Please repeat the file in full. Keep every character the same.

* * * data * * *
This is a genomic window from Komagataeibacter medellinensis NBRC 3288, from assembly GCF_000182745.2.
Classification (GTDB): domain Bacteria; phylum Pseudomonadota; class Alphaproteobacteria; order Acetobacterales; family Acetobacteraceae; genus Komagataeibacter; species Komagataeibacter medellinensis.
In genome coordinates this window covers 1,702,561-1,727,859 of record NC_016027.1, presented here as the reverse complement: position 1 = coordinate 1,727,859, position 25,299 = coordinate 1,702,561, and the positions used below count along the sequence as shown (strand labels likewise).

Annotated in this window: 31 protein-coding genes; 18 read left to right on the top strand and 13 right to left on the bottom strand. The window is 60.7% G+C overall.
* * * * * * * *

This is a genomic window from Komagataeibacter medellinensis NBRC 3288, from assembly GCF_000182745.2.
Classification (GTDB): domain Bacteria; phylum Pseudomonadota; class Alphaproteobacteria; order Acetobacterales; family Acetobacteraceae; genus Komagataeibacter; species Komagataeibacter medellinensis.
In genome coordinates this window covers 1,702,561-1,727,859 of record NC_016027.1, presented here as the reverse complement: position 1 = coordinate 1,727,859, position 25,299 = coordinate 1,702,561, and the positions used below count along the sequence as shown (strand labels likewise).

Annotated in this window: 31 protein-coding genes; 18 read left to right on the top strand and 13 right to left on the bottom strand. The window is 60.7% G+C overall.